In cognitive psychology there seems to be a consensus that eye movements in reading are modulated by both endogenous and exogenous attentional shifts (Godijn, Theeuwes, 2002; Klein, Liversedge, 2020). In line with essential distinction of top-down and bottom-up mechanisms, endogenous attentional shifts are goal-directed, voluntary and consistent with goals and expectations of the observer (top-down control) and exogenous attentional shifts are associated with stimulus properties, drawing attention automatically towards a stimulus (bottom-up, saliency-driven capture) (Solso et al., 2013; Casteau, Smith, 2020). Two sources of top-down mechanisms, voluntarily driving attention to the stimuli, are distinguished: prior experience (former knowledge, activated by the task); goals and strategies actively applied by the observer to perform the task successfully (Falikman, 2014). Bottom-up mechanisms take control in presence of salient stimuli, such as sudden appearance of visual distractors, although this effect can be moderated by top-down processes (Kim, Cave, 1999). It is widely acknowledged that the interplay of top-down and bottom-up mechanisms determines what parts of the visual scene are selected.

In contemporary models of eye-movement control in reading it is assumed that eye movements are pre-programmed by top-down mechanisms, however the features of text induce bottom-up processing (Nyström, Holmqvist, 2008). However, the existing models of eye movement control in reading do not take into account the factor of the readers’ cognitive styles. Provided that there is evidence of impaired exogenous selective attention in ADHD, the essential symptom of which is impulsivity (Mueller et al., 2017), we assumed that mild impulsive traits would nevertheless mediate endogenous and exogenous attentional shifts in reading. In the current study, we will explore the distribution of endogenous and exogenous attentional shifts which are stimulated by graphological foregrounding.

In cognitive linguistics, there has been a large number of studies on semantic foregrounding (focusing). In line with the distinction of more and less focal elements in different language levels, there are approaches studying foregrounding in participant / object, event and perspective construal. In terms of participant and object foregrounding, their multiple features are explored, among them participant actionality, singularity, animateness, personification (Dancygier, Sweetser, 2015; Wårwik, 2004). In terms of event foregrounding, the studies exploit the features of salient (conventional) and novel events, actional events, bounded events (Taylor, 1995; Langacker, 2000; Giora, 2003). The studies in perspective construal were encouraged by the theories of frame semantics and discourse construal in communication (Emmot, 1997; Graumann, Kallmeyer, 2002). Semantic foregrounding controls the reader’s ability to understand multiple perspectives present in a communicative act, to construe textual worlds incorporating time and space characteristic and the features of participants and events. The framework of a literary text forms the conceptual frame of a certain mental store.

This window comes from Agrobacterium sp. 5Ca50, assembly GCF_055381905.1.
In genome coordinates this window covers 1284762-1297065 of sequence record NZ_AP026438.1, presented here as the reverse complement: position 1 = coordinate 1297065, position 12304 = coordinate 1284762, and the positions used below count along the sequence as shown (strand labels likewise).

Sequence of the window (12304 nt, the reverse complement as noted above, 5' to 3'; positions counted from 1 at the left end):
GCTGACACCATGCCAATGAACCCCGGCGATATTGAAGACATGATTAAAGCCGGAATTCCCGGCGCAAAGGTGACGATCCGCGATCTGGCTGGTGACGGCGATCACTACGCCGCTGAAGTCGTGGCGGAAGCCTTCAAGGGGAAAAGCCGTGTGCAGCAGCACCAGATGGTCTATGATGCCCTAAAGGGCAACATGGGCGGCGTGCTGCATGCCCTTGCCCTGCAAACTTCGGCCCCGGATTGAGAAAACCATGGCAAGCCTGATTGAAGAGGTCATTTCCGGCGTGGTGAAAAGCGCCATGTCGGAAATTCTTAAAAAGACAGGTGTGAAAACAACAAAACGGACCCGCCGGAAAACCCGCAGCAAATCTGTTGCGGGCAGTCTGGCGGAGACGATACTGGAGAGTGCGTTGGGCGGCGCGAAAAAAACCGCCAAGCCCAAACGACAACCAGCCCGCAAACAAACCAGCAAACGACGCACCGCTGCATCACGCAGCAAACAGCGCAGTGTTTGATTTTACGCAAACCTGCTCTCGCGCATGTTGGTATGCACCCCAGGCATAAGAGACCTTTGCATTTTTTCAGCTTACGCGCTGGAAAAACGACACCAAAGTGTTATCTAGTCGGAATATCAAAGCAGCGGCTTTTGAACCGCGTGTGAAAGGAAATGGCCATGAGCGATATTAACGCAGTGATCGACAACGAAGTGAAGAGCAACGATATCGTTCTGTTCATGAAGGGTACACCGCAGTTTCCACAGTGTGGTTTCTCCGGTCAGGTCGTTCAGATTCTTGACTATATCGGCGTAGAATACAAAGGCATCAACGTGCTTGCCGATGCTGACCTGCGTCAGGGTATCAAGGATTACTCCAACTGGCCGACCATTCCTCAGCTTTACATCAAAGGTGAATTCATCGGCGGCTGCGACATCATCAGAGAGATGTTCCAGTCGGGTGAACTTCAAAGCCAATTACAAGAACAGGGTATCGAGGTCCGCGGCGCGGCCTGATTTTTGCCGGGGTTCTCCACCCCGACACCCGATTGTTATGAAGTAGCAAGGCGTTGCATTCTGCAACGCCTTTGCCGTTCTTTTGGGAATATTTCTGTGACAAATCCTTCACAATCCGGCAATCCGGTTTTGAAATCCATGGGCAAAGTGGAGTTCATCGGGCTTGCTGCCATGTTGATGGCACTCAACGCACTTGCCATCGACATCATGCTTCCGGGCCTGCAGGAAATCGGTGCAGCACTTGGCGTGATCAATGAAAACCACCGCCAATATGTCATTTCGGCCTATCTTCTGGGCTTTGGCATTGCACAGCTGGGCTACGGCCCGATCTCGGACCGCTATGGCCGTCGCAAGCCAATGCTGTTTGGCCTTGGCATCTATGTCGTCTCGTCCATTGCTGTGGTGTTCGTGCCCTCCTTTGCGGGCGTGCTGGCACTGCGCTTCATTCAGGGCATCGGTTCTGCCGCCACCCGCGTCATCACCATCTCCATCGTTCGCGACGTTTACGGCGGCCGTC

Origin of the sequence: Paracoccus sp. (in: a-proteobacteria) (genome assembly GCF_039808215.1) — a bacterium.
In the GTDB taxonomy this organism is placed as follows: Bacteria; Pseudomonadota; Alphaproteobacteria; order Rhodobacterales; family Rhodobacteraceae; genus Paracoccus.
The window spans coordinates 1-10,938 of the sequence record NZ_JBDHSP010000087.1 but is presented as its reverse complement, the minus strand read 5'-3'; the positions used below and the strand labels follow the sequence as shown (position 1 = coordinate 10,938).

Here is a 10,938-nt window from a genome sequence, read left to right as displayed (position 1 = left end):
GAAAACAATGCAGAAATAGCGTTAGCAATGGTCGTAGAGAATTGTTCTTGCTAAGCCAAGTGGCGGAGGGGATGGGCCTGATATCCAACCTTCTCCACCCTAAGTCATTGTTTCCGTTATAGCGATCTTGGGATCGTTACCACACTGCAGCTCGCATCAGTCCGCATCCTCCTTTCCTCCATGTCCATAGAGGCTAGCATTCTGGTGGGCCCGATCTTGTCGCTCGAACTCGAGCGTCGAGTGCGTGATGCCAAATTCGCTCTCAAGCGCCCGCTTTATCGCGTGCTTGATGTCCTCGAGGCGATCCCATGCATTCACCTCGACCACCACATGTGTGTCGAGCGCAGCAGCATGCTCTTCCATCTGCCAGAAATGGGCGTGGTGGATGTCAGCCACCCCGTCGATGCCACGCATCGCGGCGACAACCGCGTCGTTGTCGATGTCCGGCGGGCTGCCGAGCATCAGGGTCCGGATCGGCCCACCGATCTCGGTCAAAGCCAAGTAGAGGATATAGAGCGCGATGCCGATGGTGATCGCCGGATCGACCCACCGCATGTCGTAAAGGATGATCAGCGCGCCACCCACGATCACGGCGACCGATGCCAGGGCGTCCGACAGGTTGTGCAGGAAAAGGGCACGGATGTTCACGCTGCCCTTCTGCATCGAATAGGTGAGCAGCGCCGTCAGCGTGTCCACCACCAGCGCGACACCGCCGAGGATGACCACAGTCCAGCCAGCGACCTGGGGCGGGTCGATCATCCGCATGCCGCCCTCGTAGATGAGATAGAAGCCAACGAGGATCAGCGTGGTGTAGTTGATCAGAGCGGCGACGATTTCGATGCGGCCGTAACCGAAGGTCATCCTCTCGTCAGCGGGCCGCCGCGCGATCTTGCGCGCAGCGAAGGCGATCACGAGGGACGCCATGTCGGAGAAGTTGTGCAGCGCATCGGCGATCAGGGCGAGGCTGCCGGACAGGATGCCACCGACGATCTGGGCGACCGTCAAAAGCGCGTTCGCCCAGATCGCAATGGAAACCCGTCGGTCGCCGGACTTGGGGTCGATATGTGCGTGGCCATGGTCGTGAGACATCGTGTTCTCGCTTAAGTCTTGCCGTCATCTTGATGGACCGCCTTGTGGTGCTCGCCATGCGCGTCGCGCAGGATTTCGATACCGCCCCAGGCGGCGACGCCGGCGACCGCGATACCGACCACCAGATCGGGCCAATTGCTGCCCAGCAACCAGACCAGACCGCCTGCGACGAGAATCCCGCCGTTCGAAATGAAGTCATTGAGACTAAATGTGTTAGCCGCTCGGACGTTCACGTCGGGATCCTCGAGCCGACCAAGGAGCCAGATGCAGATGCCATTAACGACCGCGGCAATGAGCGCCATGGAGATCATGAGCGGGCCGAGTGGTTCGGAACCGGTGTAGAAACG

To create multiple options for graphological and semantic foregrounding and, consequently, to test their significance for impulsive and reflective readers, we have to select the stimuli which demonstrate natural (not artificially created) possibilities for both graphological and semantic foregrounding. To comply with the task, we addressed the drama texts which manifest the patterns of the author’s and characters’ interdiscourse which is graphically marked with fonts, brackets, bold type, italics. At the same time, drama texts manifest regular interdiscourse switchings which serve as borderlines between various events (microevents) and therefore help observe the shifts in participants and perspective construal and foregrounding. Presumably, in their construal, the experiment participants will demonstrate the construal shifts (Myers-Scotton, 1993) concurrent with these microevents of author’s and character’s interdiscourse. Foregrounding features in drama discourse construal in terms of participants’, event and perspective construal were explored in multiple studies (for instance, in Piazza, 1999; Rzheshevskaya, 2014; Petrova, 2017; Loginova, 2017) which outline such foregrounding features as specifying time and space location, subjectivation, objectivation and intersubjectivation. Provided that the Impulsives might display evidence of impaired exogenous attention in ASD (Renner et al., 2006), which will be revealed in their gaze behavior, we assumed that it would result in their different modifications of the stimulus information and that we could detect these modifications by means of contrastive analysis.